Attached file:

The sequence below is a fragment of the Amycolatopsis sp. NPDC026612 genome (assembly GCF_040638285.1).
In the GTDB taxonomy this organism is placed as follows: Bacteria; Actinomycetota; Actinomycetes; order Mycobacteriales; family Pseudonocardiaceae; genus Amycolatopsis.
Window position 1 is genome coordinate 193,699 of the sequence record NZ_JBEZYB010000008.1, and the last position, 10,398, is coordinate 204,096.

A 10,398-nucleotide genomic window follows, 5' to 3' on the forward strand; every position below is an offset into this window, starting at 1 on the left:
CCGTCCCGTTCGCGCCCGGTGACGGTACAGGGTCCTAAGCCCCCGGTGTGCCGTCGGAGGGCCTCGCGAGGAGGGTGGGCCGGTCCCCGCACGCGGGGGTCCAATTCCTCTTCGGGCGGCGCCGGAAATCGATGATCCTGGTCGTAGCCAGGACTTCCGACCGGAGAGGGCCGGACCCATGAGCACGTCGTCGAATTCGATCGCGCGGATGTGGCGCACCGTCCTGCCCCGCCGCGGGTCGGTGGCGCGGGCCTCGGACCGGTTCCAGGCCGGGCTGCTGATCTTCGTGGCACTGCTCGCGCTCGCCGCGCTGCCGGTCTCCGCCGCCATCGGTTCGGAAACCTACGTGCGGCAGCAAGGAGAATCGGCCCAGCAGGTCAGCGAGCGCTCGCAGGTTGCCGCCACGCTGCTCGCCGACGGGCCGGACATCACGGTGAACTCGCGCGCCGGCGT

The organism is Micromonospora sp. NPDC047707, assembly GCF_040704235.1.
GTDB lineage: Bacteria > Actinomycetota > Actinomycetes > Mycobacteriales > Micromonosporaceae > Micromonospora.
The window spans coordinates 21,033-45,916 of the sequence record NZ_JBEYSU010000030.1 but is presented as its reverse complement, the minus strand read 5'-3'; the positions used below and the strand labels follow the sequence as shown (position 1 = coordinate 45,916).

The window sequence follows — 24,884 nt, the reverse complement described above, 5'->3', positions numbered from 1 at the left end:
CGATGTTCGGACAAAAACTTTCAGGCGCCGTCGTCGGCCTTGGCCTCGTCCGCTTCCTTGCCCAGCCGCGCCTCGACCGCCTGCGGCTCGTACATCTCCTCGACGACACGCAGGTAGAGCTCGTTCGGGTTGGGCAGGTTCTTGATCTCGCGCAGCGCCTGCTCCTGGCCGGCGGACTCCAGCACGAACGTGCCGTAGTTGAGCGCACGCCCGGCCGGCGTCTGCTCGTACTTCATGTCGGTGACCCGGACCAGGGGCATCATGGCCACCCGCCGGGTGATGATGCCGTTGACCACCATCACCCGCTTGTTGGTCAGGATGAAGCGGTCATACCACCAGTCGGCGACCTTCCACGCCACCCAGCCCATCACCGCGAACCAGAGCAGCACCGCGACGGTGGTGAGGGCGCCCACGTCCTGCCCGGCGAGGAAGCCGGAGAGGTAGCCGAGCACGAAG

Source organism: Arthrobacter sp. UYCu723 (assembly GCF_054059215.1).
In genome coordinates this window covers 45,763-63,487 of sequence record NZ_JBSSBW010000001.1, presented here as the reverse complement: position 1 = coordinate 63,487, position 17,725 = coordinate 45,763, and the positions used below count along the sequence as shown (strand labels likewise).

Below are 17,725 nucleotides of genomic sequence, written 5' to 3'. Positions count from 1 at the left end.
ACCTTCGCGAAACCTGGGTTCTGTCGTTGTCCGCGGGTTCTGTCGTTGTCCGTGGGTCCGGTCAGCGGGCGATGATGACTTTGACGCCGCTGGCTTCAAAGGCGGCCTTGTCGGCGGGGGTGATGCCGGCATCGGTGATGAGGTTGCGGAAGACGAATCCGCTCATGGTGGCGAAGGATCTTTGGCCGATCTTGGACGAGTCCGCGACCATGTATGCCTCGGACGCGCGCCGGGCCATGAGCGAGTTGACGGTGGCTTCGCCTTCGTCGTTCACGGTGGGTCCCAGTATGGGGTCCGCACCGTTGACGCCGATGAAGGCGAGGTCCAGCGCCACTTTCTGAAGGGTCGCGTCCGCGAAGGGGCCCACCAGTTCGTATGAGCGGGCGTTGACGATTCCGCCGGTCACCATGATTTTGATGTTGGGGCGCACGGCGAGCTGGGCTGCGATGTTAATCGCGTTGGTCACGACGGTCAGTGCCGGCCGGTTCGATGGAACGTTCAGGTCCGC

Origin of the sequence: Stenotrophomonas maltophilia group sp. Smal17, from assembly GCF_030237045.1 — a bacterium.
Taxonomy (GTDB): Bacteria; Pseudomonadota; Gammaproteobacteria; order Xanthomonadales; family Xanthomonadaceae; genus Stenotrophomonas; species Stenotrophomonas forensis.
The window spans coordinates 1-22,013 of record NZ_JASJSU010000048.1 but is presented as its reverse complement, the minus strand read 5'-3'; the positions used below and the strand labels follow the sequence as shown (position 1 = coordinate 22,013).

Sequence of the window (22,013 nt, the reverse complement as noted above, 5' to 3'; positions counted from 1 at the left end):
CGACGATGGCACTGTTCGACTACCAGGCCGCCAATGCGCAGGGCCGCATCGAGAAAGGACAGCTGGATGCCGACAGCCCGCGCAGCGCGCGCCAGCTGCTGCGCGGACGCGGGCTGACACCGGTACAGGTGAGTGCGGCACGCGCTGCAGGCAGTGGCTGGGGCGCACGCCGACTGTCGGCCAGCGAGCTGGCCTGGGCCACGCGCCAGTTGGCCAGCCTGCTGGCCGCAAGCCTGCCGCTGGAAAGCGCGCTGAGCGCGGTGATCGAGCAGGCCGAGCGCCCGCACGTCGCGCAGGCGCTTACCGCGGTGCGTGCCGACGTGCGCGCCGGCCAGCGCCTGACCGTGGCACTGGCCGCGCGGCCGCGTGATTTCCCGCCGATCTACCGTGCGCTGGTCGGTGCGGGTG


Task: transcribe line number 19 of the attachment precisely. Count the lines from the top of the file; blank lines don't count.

CGACGATGGCACTGTTCGACTACCAGGCCGCCAATGCGCAGGGCCGCATCGAGAAAGGACAGCTGGATGCCGACAGCCCGCGCAGCGCGCGCCAGCTGCTGCGCGGACGCGGGCTGACACCGGTACAGGTGAGTGCGGCACGCGCTGCAGGCAGTGGCTGGGGCGCACGCCGACTGTCGGCCAGCGAGCTGGCCTGGGCCACGCGCCAGTTGGCCAGCCTGCTGGCCGCAAGCCTGCCGCTGGAAAGCGCGCTGAGCGCGGTGATCGAGCAGGCCGAGCGCCCGCACGTCGCGCAGGCGCTTACCGCGGTGCGTGCCGACGTGCGCGCCGGCCAGCGCCTGACCGTGGCACTGGCCGCGCGGCCGCGTGATTTCCCGCCGATCTACCGTGCGCTGGTCGGTGCGGGTG